"gentleman, sir," respectful address to Europeans in India, 1670s, from Hindi or Urdu sahib "master, lord," from Arabic sahib, originally "friend, companion," from sahiba "he accompanied." Female form ("European lady") is memsahib.
in reference to a type of northern Indian and Pakistani cooking using a charcoal-fired clay oven, 1958, from adjectival form of Urdu or Punjabi tandur "cooking stove," a regional word of uncertain origin. As a noun by 1969.
"native of India in British military service," 1717, from Portuguese sipae, "native soldier," in distinction from a European soldier, from Urdu sipahi, from Persian sipahi "soldier, horseman," from sipah "army." The Sepoy Mutiny against British rule in India took place 1857-8.
Arabic or Muslim greeting, 1610s, from Arabic salam (also in Urdu, Persian), literally "peace" (compare Hebrew shalom); in full, (as)salam 'alaikum "peace be upon you," from base of salima "he was safe" (compare Islam, Muslim). Formerly used generically of ceremonious salutations in India and elsewhere in Asia. As a verb, "to salute with a 'salaam,'" by 1690s.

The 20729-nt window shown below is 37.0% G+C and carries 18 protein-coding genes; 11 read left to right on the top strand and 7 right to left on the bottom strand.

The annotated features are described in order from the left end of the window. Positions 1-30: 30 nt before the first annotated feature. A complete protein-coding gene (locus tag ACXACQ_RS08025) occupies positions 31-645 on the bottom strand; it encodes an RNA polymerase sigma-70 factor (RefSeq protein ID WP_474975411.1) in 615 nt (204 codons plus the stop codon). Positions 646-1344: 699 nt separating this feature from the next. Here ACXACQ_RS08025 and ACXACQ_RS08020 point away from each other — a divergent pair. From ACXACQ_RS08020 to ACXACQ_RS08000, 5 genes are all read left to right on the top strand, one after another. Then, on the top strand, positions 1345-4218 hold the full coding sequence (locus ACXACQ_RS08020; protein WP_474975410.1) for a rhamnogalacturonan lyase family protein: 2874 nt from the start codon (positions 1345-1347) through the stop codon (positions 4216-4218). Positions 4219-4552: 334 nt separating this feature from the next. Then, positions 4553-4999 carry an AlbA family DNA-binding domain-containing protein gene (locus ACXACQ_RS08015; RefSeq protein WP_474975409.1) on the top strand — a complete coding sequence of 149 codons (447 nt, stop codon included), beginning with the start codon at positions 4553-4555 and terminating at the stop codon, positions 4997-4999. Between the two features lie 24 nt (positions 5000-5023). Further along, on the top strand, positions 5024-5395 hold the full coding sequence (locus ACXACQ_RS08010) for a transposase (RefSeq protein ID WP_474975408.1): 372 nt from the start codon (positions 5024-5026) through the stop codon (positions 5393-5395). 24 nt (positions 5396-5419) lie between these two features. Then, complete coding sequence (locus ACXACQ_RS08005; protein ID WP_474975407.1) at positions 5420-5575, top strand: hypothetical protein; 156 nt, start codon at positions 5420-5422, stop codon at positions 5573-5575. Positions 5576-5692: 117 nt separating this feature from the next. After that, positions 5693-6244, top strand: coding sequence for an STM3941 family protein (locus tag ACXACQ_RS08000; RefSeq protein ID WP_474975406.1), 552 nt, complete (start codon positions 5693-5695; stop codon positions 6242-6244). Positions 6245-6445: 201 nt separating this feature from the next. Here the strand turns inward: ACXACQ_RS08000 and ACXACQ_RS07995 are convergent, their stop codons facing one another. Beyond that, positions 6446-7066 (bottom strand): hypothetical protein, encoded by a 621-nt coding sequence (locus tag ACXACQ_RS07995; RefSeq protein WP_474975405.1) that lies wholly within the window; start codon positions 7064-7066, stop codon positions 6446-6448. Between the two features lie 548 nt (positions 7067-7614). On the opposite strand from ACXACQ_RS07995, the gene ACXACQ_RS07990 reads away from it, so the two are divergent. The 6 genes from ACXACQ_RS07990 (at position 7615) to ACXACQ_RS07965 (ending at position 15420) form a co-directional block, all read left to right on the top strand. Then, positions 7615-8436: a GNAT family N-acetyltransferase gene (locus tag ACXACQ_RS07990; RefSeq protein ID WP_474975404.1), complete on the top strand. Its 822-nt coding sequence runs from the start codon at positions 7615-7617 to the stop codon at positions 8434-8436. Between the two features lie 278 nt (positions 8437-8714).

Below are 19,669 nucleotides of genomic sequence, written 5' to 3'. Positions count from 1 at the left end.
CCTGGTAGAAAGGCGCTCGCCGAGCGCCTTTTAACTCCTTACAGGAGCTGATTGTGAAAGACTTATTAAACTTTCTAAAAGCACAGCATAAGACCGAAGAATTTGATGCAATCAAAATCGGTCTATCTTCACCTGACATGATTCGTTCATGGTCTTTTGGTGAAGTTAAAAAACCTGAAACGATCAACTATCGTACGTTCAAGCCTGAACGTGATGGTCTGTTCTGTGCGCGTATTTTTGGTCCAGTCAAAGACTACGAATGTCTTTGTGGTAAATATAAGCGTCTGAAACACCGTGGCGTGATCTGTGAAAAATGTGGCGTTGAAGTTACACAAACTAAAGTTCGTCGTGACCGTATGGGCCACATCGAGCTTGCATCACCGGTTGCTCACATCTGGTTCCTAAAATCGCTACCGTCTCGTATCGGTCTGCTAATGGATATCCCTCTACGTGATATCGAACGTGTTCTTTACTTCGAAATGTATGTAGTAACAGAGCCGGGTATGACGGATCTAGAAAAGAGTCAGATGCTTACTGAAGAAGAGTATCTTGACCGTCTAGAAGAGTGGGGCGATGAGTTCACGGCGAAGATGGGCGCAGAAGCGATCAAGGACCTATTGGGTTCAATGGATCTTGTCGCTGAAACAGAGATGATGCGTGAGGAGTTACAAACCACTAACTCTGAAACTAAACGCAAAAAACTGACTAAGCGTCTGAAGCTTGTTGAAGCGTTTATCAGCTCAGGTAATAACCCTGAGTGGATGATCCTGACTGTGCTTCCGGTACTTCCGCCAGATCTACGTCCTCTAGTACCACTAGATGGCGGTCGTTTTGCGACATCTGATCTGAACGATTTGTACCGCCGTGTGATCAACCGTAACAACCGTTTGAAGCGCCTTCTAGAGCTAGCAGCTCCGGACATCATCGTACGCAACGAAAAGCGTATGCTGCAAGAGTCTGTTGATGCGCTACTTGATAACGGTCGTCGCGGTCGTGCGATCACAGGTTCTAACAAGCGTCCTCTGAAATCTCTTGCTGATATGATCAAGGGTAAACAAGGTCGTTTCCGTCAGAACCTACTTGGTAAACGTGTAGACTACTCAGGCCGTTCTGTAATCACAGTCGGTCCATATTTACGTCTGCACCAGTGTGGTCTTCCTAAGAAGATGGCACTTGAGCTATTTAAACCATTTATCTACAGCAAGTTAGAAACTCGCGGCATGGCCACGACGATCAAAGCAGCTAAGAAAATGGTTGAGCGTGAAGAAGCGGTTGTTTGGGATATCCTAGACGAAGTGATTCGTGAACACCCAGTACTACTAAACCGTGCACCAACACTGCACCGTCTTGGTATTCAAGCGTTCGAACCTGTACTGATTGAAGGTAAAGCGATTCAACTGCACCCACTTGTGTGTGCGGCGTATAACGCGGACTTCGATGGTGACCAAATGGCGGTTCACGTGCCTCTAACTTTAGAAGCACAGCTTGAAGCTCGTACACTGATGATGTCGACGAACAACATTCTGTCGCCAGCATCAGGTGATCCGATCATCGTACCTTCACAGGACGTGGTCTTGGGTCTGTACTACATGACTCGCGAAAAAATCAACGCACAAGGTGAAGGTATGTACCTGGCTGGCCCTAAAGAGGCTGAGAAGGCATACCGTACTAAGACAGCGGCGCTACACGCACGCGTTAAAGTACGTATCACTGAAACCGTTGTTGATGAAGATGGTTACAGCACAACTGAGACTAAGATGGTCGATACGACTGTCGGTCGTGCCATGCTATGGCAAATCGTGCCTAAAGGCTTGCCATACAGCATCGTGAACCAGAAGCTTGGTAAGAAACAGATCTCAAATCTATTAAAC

mausoleum at Agra, India, built by Shah Jahan for his favorite wife, from Persian, perhaps "the best of buildings," with second element, mahal, from Urdu mahall "private apartments; summer house or palace," from Arabic halla "to lodge." But some authorities hold that the name of the mausoleum is a corruption of the name of the woman interred in it, Mumtaz (in Persian, literally "chosen one") Mahal, who died in 1631. Persian taj is literally "crown, diadem, ornamental headdress," but here denoting an object of distinguished excellence. Figurative use of Taj Mahal in English as a name denoting anything surpassing or excellent is attested from 1895.